j o n    s w a n

Wendell on the Lawn


Wendell was out there again, standing on the lawn.

Every day it was the same thing: other kids walked to the corner to meet their buses. Wendell walked halfway across the yard and stopped. That was as far as he ever got.

Buses came and went. People came and went. Time came and went.

Wendell never moved.


Itís weird how quickly things can change.

One day Wendell was laughing and playing. The next he was just standing there.

It was like his batteries ran down.

Or someone flipped a switch and turned him off.


Wendell's parents tried everything.

They took him to doctors.

They took him to hospitals.

They took him to shrinks.

Nothing helped.


Then it started happening to other kids.

That's when people started calling Wendell's house and hanging up.

That's when they put the "For Sale" signs in Wendell's parents' yard.

That's when they chucked a brick through the front window.


The local media had a field day.

Their headlines joked about "the town coming to a standstill."

But it wasn't amusing for long.

It was Stanley Leiberman who first noticed it was all boys.

Stanley had a personal stake in the matter: his son Ben was "one of them."


There was a lot of fear, of course.

People thought the boys were zombies or vampires or something.

It wasn't long before the story drew national attention.

Soon the streets filled with a cavalcade of buses and vans and limos.

It seemed like everyone had a camera.


No one knew what to do.

No one knew what to say.

No one wanted to stare, but they couldnít help themselves.

No one wanted to acknowledge that the boysí numbers were growing.


Everybody had a theory.

Some said it was mass hypnosis.

Others said catatonia or sleeping sickness.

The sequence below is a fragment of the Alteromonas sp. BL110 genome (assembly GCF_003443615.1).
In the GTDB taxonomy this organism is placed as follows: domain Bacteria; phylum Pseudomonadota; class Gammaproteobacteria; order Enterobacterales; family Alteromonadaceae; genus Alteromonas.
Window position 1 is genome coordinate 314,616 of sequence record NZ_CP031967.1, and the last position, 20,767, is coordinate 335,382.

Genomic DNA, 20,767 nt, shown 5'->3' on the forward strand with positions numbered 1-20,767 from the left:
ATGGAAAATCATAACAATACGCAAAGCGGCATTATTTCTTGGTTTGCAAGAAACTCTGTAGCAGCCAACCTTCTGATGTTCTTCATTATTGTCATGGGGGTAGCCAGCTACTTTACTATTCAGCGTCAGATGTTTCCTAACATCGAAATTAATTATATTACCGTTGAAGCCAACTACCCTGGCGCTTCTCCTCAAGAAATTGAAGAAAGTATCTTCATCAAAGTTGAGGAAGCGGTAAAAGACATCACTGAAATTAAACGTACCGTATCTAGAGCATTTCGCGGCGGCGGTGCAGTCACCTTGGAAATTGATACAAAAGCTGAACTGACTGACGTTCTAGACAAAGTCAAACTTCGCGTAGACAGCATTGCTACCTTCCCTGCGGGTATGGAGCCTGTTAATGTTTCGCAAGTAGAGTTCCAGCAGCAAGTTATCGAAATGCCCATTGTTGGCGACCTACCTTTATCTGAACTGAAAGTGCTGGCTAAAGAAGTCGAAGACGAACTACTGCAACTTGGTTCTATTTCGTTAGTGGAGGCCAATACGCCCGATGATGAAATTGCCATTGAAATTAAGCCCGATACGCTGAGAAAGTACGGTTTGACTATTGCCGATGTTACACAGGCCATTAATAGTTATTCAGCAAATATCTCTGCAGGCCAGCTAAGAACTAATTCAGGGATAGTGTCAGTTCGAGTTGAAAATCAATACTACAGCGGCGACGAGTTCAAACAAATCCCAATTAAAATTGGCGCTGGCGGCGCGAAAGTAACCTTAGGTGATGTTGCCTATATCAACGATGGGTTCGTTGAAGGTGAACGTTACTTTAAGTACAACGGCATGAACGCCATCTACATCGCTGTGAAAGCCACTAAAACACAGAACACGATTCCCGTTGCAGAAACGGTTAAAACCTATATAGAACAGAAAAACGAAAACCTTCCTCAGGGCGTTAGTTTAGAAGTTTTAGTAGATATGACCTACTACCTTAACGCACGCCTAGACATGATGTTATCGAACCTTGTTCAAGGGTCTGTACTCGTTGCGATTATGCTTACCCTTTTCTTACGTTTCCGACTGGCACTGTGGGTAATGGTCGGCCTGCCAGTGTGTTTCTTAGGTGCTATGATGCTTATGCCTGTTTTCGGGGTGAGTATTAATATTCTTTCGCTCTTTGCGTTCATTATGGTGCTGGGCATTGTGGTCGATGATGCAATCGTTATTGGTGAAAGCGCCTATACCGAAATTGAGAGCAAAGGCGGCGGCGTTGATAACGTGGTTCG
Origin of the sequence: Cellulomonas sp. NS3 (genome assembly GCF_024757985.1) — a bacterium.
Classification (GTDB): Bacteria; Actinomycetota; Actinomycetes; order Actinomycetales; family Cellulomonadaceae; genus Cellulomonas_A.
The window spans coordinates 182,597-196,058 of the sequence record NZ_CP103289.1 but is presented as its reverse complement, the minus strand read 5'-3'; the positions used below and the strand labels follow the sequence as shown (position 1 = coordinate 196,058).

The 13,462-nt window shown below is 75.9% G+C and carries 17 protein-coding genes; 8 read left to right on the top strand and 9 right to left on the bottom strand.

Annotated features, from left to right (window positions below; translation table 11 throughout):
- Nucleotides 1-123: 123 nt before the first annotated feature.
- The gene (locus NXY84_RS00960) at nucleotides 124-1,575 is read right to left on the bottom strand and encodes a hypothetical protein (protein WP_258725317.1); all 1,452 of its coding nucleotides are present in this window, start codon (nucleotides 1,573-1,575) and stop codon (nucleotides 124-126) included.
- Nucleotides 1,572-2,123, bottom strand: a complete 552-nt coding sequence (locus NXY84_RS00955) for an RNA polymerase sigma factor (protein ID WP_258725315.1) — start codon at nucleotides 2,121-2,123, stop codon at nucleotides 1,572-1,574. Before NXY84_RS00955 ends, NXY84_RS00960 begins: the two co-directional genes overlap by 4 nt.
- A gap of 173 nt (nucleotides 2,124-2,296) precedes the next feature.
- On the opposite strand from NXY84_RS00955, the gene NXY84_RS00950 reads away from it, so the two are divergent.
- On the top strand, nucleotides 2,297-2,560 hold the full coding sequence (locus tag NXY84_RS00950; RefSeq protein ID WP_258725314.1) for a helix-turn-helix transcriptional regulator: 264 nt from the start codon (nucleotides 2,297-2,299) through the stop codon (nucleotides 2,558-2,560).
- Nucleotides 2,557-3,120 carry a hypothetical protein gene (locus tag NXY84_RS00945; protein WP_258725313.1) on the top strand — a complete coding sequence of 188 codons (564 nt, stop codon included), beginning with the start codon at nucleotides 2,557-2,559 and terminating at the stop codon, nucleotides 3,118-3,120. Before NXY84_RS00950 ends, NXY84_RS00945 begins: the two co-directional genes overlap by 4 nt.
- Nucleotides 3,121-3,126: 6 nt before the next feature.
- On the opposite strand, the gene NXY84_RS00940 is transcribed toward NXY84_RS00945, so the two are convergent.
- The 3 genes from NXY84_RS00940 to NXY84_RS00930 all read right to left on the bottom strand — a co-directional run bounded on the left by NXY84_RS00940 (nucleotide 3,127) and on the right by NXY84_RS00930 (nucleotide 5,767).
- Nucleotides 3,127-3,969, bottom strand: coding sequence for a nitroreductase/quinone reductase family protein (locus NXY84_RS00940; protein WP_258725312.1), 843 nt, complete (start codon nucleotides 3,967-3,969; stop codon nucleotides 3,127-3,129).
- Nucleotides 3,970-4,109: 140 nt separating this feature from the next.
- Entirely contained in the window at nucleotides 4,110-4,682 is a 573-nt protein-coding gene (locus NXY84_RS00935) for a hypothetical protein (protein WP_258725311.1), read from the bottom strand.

Still others said the boys were faking it.


Everyone agreed something had to be done.

Then the Andrews boy got struck by lightning.

They said his hair burned like the head of a match.

He never screamed. He never ran. He never fell.

He just stood there until his skin turned black and shiny.


That's when the government got involved.

They sent in a team of medical experts.

They thought if they could figure out what happened to Wendell; they could figure out what happened to the rest of them.

They gave him blood tests and urine tests and IQ tests.

All turned out normal.


People were disappointed.

They needed someone to blame for all of this.

It was frustrating to discover that Wendell wasn't a monster.

He was just a kid.


A Hollywood director visited the town.

He said he was thinking of making a movie about Wendell.

He said the working title was "Wendell on the Lawn."

He described it as "a modern day fable."


Some reggae band made a song.

It was called "The Boy Who Stopped By."

They swore it wasn't based on Wendell.

"Bullshit," the mayor said.


The town council was at the end of its rope when it passed the new ordinance.

It said that all "inanimates," which is what they were calling kids like Wendell, were to be kept out of sight during the day.

Any violation of this ordinance could result in a fine or even jail time.

Parents started locking children in their rooms.


For about a week, Wendell stayed inside.

Then his parents broke down and unbarred the door.

People were angry when they saw Wendell.

They yelled and pointed at him.

Wendell just stood there.


The town council warned Wendell's parents.

"You do something about him or we will," they said.

Wendell's parents agreed to disagree.

The supervisor called the police chief who called the mayor.

Plans were made to meet at Wendell's house the next day.


The plan turned out to be unnecessary.

Wendell and all the rest of them disappeared that night.

Everyone was sleeping soundly but the children.

They looked out their windows and saw the boys floating into the sky on beams of light.

All they did was smile.



JON SWAN's stories have appeared in Gargoyle, Pindeldyboz, Hobart, Snow Monkey, Opium Magazine and Bullfight Review, among others